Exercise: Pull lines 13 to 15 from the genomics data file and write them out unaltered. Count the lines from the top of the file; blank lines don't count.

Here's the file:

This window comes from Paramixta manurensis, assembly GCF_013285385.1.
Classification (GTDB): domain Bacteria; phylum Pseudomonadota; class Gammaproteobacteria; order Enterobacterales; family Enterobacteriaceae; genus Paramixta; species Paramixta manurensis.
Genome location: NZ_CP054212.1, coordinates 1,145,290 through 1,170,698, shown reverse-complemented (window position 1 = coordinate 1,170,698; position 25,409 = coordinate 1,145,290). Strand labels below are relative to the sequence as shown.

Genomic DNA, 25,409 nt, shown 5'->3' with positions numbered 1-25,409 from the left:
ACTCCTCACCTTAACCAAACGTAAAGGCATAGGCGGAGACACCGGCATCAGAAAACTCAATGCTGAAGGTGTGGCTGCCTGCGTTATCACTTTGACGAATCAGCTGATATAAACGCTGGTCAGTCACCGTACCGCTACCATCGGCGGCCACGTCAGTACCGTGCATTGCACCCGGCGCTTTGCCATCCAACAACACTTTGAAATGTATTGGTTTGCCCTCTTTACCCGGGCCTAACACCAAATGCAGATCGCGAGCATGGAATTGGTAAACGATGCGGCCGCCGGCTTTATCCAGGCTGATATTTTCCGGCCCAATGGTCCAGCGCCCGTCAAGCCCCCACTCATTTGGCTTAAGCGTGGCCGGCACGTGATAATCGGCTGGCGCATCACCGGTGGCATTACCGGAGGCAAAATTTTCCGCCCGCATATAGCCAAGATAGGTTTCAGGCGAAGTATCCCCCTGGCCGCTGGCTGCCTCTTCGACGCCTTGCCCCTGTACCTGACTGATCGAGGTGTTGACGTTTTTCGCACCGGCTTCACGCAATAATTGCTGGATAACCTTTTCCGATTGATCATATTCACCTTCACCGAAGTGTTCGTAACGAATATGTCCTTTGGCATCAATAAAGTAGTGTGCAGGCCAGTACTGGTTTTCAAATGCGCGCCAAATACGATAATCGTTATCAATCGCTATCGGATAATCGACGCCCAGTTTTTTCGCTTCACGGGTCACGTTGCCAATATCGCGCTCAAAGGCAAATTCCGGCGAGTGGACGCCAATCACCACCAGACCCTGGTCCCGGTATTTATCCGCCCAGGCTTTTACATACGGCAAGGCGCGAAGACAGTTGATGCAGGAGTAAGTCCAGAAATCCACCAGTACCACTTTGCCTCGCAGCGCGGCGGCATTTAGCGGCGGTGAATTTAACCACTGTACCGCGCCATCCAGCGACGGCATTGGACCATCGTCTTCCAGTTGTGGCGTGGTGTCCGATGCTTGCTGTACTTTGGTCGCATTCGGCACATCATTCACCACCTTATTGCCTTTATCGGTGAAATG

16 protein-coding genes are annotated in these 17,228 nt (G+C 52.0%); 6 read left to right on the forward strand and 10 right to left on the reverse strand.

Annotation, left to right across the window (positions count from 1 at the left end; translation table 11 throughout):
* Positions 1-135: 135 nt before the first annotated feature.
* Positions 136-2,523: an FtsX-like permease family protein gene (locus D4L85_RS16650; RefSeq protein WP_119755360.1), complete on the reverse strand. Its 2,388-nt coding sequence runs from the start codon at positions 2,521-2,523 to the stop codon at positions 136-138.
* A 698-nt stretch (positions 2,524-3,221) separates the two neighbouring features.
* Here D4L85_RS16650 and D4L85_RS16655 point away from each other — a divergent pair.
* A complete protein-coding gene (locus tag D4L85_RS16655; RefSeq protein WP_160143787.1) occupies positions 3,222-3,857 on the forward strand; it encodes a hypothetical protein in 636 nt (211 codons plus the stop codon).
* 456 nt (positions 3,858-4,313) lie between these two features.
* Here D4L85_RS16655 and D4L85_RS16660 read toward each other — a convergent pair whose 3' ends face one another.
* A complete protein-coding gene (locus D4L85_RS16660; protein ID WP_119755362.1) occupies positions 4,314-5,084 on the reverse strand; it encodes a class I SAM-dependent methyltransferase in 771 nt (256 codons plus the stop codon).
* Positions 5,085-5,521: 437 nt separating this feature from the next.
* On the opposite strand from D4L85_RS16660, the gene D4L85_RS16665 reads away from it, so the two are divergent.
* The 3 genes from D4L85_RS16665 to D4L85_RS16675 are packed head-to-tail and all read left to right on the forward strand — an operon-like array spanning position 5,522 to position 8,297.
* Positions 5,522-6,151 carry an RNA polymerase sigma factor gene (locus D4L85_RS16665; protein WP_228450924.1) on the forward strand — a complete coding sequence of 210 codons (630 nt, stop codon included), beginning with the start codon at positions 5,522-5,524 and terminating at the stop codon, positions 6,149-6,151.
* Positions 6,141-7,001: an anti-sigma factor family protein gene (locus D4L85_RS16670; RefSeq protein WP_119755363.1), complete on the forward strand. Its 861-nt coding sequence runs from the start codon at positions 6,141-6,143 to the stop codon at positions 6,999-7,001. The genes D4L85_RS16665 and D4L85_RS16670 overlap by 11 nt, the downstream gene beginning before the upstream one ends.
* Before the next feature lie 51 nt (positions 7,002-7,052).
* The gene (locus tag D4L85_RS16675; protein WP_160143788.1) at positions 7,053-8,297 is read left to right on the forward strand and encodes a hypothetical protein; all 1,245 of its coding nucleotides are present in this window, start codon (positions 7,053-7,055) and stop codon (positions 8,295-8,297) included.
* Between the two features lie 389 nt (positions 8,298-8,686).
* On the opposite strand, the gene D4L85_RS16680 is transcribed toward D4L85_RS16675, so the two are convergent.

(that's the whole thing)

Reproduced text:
* 456 nt (positions 3,858-4,313) lie between these two features.
* Here D4L85_RS16655 and D4L85_RS16660 read toward each other — a convergent pair whose 3' ends face one another.
* A complete protein-coding gene (locus D4L85_RS16660; protein ID WP_119755362.1) occupies positions 4,314-5,084 on the reverse strand; it encodes a class I SAM-dependent methyltransferase in 771 nt (256 codons plus the stop codon).